Preserving meat and fish with smoke is actually a really simple process, the effect of cold smoking help with the preservation but isn’t actually the primary preserving effect.
And it goes way back, this technique is still widely used commercially across Europe.
What I find quite a lot is the confusion between smoking meat, I do all types of meat smoking.
There is hot smoking otherwise known as low and slow, which is basically direct heat with smoke in the cooking chamber. The other main type of smoking is cold smoking, when I do this with meat you always are properly salt curing either with the dry or wet brine salt water cure.
Here is how smoking preserves meat and fish summarised.
To preserve meat with smoke, cold smoking methods need to be applied. This involves a salt cure to inhibit the bacteria, the cold smoking phase dries the meat to remove the moisture that unwanted bacteria need to survive. Smoke carries antimicrobial and antifungal properties.
Cold smoking is basically at below 86°F or 30°C, ideally with high humidity and a little bit of airflow (fish starts cooking above this temperature). For me, this means cold smoking at nighttime when the dew level is higher, like about 70 or 80%.
There is another type of smoking, which is warm smoking which is popular in central and eastern European countries, but in effect this is still cooking the meat to a acceptable temperature it’s just done slowly and carefully.
There is a lot of science about this across Europe, as I write this (2020), it isn’t really across the US.
The Role of Salt and Smoke in Preserving
Definitely what I have learned over 15 years of curing and cold smoking meat, is that salt is very important.
Salt creates this inhospitable environment for the bacteria that normally spoil the meat, we’re not talking here a little bit of salt seasoning when talking a little bit more than that (seasoning is often about 0.5% salt to the weight of the meat or less. Salt Curing is 2.5-5%, traditional salt pork is 10%+).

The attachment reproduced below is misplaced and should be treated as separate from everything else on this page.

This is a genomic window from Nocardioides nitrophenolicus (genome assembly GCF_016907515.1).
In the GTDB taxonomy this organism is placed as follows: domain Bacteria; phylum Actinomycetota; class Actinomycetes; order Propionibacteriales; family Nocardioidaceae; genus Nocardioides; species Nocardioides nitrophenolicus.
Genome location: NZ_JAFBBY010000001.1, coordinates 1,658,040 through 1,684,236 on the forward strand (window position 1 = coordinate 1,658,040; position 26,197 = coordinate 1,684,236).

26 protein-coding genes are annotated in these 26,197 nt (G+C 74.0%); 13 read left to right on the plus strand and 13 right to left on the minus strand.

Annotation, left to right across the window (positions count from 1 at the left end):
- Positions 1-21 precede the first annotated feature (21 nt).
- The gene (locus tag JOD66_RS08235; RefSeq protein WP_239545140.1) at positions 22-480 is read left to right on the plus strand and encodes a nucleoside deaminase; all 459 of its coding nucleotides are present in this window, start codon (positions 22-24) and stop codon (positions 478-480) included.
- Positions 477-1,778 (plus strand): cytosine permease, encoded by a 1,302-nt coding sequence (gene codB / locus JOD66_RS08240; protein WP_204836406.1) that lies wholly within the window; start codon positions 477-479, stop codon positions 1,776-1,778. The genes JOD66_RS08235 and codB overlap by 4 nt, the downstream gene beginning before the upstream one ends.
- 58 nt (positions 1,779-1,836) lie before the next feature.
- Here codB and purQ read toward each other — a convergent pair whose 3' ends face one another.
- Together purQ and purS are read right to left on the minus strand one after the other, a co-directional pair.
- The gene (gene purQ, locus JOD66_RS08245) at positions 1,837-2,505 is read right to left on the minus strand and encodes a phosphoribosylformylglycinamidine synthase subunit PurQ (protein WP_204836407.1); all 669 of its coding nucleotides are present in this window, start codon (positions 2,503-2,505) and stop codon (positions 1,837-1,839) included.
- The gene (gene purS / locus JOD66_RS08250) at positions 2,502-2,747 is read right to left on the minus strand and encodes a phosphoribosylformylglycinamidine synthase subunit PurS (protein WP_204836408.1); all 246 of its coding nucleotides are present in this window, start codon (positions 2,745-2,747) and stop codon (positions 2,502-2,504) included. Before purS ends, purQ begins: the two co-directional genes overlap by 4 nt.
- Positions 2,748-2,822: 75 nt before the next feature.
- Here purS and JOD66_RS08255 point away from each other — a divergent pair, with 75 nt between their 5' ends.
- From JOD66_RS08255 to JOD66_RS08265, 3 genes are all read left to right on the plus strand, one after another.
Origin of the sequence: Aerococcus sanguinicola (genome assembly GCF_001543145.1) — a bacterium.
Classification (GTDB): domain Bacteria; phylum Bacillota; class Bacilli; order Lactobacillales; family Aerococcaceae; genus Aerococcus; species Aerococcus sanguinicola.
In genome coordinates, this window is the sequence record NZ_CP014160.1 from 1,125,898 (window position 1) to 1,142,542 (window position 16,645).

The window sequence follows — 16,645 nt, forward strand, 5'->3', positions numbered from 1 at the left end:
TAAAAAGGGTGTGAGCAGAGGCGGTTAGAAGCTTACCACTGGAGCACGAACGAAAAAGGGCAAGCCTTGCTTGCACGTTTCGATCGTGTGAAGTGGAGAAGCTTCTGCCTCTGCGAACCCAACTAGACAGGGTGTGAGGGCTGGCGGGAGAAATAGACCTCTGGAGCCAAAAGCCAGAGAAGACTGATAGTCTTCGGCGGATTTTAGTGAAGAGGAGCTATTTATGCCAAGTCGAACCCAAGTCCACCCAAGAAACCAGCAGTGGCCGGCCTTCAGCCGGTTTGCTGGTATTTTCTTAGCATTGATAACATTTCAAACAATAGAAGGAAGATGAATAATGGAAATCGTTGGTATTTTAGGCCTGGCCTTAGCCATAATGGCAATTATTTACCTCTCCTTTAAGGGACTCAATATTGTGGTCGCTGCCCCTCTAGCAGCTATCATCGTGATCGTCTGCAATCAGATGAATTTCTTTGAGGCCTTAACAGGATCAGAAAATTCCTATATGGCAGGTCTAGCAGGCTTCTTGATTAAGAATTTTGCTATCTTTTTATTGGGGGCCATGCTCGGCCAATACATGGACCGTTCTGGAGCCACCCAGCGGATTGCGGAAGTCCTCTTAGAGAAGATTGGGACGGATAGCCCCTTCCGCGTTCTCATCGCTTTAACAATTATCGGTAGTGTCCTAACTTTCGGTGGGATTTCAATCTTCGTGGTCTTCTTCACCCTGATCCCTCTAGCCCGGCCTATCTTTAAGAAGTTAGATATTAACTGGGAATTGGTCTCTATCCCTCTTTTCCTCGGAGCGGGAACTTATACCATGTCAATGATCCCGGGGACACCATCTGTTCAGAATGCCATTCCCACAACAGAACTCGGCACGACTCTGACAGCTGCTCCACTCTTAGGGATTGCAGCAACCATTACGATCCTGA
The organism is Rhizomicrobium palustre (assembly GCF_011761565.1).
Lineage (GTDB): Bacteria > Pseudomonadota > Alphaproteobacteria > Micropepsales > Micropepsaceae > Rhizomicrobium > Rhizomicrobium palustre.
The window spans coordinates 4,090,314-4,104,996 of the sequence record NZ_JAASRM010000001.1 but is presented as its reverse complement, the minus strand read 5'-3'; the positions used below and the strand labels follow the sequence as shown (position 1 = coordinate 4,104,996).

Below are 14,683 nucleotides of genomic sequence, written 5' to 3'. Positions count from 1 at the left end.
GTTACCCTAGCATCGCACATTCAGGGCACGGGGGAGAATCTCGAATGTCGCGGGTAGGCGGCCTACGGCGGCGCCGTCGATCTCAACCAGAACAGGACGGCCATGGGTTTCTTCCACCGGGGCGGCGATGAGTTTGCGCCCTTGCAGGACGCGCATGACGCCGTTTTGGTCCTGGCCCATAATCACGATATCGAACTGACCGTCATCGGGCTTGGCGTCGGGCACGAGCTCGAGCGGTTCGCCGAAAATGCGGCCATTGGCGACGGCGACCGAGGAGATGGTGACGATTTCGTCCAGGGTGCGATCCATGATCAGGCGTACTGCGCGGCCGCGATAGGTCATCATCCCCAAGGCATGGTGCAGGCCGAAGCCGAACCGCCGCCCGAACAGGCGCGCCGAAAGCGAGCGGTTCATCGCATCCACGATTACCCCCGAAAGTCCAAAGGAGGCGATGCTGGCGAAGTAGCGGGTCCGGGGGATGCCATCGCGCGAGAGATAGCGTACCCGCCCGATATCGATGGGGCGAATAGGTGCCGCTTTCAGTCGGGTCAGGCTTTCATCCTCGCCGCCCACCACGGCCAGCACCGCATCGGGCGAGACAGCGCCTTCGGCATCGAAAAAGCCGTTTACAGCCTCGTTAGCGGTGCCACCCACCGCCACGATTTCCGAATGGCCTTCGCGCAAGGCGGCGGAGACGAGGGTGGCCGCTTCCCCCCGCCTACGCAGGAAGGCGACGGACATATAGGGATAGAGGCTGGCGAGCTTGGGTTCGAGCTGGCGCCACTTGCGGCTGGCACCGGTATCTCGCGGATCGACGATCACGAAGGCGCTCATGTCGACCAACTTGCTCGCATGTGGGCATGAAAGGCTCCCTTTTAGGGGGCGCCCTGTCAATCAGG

The modern method to work out if you’ve got enough salt in the meat to do preserve it, is called the equilibrium curing method. Taking a percentage of salt to the weight of the meat, you end up choosing how much salt will go into the meat.
Before the equilibrium curing method came about, the saturation method of salt curing was used and still is. Which means you saturate the meat in a layer above and below the meat basically.
The smoke is helping in a few different ways, however its not really the primary preserving effect.
Cold smoking or more accurately the smoke vapor holds certain antimicrobial and antifungal properties, so for thousands of years, it is being used to boost the effects of salted and dried meat.
By putting an extra layer of not just flavor but also protection for the meat.
When I do my cold smoking and various types of projects like this (cold-smoked cream anyone? Makes an awesome Potato Gratin!), sometimes it’s just a smoldering bit charcoal with some wood chips dropped on it. Some foods that are non-meat you want a cooler environment. For me 50-70°F or 10-20°C is what like for meat, well under that 86°F or’s 30°C temperature.